Rudak didn’t know why, but the very sight of Diplomat made him shudder.
No, that was a lie; he knew why the alien invoked such feelings. It was too tall, too gangly, like an absurd caricature given life. The bright coloration of its skin reminded him too much of the sleek and predators lurking in the depths of the Northern Seas, waiting to pull down hapless swimmers and slurp out their guts while they were still alive. Diplomat’s claws were narrow and serrated, meant for digging into flesh and nothing else, and those large binocular eyes had clearly evolved to better search for prey.
They reminded him of one time, when he was fresh out of the pool and playing with his sedenbrok out away from the family home. Against the warnings of others, they had gone out into the thick brush, playing in the mud and shaking the fronds of plants. They didn’t hear the vara until it’d sunk its needly teeth into his tail, and began to pull him away. He was lucky; they preferred the head, but often got confused.
The pain was bad enough, especially when the creature began to shake its jaws, but that wasn’t what had struck him most. It was when he turned around to swipe at the thing, and instead found himself paralyzed by the sight of its large eyes, staring right into his. Despite their size, they were without kindness; only an uncaring glare as the creature tried to determine the best way to kill its quarry.
Thankfully, his sedenbrok had gotten the attention of Mother Ulu. The vara stubbornly refused to retreat from what should’ve been an easy meal, until the old matriarch came barreling down on it. It was no contest; she simply pried its jaws off Rudak’s tail and crushed its head in her hand, then cast its lifeless body away. The scavengers were quick to descend on the still-warm corpse, and they left the trio alone as they made their way back home.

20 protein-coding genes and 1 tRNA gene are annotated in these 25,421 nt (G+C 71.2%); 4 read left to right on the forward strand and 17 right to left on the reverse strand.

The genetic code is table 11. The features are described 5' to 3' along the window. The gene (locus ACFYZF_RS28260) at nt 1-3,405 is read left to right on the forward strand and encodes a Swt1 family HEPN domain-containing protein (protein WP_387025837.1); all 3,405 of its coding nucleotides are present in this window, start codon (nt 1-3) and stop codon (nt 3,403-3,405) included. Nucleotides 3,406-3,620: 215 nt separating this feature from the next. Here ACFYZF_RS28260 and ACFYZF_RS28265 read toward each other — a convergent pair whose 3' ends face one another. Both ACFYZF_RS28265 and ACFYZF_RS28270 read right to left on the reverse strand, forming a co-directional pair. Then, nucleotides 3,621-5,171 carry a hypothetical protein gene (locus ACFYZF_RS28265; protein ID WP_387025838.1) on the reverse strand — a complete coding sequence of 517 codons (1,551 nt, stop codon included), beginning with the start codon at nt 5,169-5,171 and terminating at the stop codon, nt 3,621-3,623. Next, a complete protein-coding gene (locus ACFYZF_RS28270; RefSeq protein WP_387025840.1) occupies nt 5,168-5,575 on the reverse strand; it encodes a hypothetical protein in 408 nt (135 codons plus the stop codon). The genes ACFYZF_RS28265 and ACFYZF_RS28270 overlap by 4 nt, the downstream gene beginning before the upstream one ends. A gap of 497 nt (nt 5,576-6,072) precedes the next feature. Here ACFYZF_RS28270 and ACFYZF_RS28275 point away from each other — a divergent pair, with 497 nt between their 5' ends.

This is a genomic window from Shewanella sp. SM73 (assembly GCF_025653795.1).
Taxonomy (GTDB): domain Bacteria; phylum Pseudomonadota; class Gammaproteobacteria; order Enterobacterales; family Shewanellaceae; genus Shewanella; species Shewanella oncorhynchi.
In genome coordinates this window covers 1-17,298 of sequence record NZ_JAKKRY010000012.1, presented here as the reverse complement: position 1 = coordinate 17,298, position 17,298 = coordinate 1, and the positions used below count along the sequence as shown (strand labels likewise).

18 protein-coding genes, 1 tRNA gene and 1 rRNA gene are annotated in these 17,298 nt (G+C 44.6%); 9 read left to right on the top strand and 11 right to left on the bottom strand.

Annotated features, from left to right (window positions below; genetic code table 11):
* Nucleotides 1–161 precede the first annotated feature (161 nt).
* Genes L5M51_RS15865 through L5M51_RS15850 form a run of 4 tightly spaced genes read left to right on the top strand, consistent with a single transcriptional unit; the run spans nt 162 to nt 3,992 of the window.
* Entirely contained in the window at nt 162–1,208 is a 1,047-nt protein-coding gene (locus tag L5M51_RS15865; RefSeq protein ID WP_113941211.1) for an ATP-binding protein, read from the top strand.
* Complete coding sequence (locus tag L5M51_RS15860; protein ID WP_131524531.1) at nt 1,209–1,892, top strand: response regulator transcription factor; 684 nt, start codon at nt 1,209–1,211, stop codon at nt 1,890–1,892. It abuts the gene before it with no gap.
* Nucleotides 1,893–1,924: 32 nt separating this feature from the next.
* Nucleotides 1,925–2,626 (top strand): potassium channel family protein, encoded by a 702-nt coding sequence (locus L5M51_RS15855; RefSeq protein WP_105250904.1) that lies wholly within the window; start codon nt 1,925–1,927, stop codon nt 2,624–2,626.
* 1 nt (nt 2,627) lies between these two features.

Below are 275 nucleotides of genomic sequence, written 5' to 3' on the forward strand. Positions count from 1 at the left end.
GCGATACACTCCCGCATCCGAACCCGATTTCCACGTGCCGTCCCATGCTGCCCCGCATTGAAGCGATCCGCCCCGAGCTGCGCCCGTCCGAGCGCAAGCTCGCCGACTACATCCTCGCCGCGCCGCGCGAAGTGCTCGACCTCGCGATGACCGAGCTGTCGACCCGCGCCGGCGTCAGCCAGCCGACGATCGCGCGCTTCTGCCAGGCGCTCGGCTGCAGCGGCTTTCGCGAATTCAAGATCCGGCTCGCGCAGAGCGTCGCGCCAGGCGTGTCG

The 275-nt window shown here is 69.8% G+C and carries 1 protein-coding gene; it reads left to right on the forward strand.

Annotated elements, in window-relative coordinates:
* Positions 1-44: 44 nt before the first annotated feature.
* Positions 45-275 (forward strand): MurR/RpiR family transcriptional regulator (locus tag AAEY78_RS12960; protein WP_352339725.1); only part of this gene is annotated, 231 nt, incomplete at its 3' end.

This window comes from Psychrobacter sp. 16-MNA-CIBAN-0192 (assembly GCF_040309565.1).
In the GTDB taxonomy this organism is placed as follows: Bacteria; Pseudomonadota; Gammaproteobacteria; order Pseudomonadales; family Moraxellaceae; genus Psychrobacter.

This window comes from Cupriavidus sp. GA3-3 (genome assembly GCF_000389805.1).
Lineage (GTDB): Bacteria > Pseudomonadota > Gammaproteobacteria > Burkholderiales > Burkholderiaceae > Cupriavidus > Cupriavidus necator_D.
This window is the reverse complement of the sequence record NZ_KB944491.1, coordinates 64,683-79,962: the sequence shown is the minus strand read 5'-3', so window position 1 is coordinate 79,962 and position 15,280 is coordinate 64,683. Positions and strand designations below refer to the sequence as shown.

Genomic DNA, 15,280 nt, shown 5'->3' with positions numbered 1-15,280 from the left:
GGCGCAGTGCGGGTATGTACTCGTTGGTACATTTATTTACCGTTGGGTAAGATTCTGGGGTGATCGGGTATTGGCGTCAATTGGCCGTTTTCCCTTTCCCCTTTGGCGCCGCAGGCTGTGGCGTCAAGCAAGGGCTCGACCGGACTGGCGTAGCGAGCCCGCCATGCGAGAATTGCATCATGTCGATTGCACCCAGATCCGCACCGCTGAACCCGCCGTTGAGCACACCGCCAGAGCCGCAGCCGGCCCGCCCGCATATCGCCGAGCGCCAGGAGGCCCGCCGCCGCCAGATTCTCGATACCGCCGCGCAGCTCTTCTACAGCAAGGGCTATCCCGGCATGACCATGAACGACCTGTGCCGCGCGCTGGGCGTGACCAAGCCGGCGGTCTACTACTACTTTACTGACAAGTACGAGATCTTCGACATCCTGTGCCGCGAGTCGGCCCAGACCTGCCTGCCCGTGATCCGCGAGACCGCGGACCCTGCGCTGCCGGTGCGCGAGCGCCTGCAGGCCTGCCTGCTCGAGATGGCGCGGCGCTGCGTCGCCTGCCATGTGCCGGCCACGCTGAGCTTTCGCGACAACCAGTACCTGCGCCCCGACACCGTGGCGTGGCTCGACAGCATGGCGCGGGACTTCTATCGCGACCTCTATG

The wounds healed swiftly enough, but the attack still left its mark. The lessons regarding the dangers of the wild had been drilled into his head since he’d first crawled out of the pool, but they were more objective than anything else. He’d grown up safe from harm until then, until he suddenly felt pain like never before. It taught him something: though they had tamed much of the world, they could still be prey.
And Diplomat was a hunter.
He knew he shouldn’t judge too quickly. His own kind hunted every so often, and the humans had clearly evolved to be predators, judging by their binocular eyes. Yet, the humans had less threatening features, and they had been amicable from the very start, easing their way to an exchange of language and culture. Liu, in particular, was quite friendly. He considered offering to have her become sedenbrok; he could perform the ritual himself, thanks to Mother Ulu’s gift.